Why experts aren't happy with Centre's Green Credit Program methodology

One “grown” tree will amount to one Green Credit, as per the new rules

Green-Credit-Program Representational image

One “grown” tree will amount to one Green Credit, as per the new rules. Four months after launching the Green Credit Program, the Union government on Monday notified the methodology for calculating green credits for tree plantation activity. Green Credits is promoted by the government as innovative market-based mechanism designed to incentivise voluntary environmental actions across diverse sectors.

“The green credit shall be calculated at the rate of one green credit per tree grown through the tree plantation on a land parcel, subject to minimum density of 1,100 trees per hectare, based on the local silvi-climatic and soil conditions,” reads the notification. For the purposes of generation of green credits, the notification states, the state forest department shall identify degraded land parcels, including open forest and scrub land, wasteland and catchment areas. “The land parcel identified for plantation must be free from all encumbrances and must have size of five hectares or above.”

On submission of application by “any person or entity desirous”, the administrator will have to identify the land and issue a demand note including the cost of tree plantation and administrative expenses, if any. The administrator in this case is the Indian Council of Forestry Research and Education (ICFRE).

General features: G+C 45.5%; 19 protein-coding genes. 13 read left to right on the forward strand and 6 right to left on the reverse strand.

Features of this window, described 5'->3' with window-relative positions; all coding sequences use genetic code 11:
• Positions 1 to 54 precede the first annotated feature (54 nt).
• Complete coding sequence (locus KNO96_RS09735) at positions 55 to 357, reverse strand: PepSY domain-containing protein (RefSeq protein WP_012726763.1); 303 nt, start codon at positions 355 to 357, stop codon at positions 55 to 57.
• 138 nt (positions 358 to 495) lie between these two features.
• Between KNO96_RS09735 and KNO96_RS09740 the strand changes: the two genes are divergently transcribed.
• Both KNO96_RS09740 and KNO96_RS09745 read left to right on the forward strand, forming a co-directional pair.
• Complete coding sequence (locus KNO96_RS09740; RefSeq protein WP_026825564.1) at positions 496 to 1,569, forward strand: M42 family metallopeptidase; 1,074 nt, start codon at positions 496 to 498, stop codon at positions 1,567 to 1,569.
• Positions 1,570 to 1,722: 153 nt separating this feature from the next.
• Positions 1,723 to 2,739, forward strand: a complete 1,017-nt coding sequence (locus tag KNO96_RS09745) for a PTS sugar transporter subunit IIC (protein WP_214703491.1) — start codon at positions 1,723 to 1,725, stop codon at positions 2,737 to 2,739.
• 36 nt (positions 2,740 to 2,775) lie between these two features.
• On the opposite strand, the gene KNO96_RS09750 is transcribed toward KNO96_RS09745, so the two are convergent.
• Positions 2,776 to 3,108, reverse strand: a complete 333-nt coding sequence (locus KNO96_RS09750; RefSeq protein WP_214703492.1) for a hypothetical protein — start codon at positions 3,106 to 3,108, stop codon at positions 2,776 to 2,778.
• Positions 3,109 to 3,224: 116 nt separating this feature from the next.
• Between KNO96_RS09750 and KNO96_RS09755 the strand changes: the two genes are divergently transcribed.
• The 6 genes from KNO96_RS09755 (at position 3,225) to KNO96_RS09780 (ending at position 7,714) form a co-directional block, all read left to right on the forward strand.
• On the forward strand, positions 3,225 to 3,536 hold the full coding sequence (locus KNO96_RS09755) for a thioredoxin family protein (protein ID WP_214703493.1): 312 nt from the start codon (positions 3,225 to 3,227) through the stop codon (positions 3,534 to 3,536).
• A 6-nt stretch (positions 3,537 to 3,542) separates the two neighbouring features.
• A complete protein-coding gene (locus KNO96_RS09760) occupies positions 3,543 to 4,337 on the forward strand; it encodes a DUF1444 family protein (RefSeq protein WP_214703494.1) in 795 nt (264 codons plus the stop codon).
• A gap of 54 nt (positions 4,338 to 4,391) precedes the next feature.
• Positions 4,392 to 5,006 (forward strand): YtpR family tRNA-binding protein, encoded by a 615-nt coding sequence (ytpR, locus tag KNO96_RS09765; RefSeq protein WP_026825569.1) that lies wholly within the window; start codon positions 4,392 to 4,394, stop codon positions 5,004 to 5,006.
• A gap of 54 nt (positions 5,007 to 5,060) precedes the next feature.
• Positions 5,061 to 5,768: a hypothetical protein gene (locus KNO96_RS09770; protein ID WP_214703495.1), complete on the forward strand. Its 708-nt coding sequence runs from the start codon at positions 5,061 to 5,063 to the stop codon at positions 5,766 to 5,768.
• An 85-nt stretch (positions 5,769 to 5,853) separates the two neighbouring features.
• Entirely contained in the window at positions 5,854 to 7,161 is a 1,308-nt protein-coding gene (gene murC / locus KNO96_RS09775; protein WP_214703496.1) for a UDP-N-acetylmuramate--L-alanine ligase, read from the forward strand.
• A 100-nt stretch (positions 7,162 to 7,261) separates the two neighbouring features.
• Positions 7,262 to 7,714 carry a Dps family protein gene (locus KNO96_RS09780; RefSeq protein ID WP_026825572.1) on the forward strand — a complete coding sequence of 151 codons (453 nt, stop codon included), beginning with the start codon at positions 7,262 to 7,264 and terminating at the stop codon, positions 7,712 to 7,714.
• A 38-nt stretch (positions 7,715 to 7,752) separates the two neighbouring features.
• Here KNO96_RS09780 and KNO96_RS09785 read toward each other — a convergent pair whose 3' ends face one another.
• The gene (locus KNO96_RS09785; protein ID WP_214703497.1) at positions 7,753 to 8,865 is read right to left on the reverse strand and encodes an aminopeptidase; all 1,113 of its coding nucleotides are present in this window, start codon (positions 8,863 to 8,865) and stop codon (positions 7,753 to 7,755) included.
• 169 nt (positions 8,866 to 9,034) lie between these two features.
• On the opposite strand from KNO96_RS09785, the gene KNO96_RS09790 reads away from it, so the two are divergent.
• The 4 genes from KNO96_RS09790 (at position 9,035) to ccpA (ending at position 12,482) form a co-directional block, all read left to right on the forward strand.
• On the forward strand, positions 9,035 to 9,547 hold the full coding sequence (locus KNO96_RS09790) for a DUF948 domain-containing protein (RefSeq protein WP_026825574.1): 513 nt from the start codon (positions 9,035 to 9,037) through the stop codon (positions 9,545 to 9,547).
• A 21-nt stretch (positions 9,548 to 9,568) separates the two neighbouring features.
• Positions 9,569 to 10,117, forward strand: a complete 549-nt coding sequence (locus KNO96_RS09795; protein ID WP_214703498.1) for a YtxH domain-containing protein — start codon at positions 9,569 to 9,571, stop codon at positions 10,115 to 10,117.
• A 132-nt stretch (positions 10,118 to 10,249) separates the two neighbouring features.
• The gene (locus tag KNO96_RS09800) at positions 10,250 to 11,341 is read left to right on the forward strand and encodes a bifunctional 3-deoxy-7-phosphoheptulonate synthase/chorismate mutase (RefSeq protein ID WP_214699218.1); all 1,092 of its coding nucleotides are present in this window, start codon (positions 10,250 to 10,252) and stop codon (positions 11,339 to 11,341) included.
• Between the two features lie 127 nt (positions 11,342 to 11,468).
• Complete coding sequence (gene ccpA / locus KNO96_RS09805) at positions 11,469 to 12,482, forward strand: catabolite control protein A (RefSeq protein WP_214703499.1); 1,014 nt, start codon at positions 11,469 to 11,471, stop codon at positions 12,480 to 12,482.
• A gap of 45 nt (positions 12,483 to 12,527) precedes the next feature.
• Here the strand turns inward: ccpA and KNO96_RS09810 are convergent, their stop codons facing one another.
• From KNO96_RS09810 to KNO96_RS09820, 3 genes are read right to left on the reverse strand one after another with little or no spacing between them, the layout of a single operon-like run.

“On the payment of the amount, the administrator shall direct the forest department to carry out tree plantation in line with the management plan or working plan and shall be completed within a period of two years from the date of payment.”

The notification also states that the “green credit generated may be exchanged for meeting the compliance of the compensatory afforestation in case of diversion of forest land for non-forestry purposes”.

Besides, these can can also be used for reporting under environmental, social and governance leadership indicator or under corporate social responsibility.

These clauses, however, are not going particularly well with the experts.

Says Tushar Dash, an independent researcher working on advancing community forest rights and governance, “This is reminiscent of the new Forest Conservation Rules that facilitates any kind of plantation by the user agency/ private companies on a land that is usually their own.”

“Similar proposal was earlier mooted by the environment ministry in 2015 but got stuck due to opposition and objection by the central empowered committee of the Supreme Court.”

“The new rules are very much connected to earlier proposal for opening up forests to the private sector which is now pushed through green credit programme and forest conservation amendment rules.”

Dash says that the new rules defeat the very objective of compensatory afforestation fund management and planning authority (CAMPA), which is a statutory process.

Green Credits Program was launched in October 2023 to take ahead Lifestyle for Environment (LiFE) initiative proposed by the prime minister at COP 27 in 2022. Apart from afforestation, water conservation is another sector which will be taken up in phase I of the programme. A green credit registry and trading platform is also being developed by ICFRE to facilitate buying and selling of green credits. Besides, private sector industries and companies, individuals and communities can also apply under the programme.

Join our WhatsApp Channel to get the latest news, exclusives and videos on WhatsApp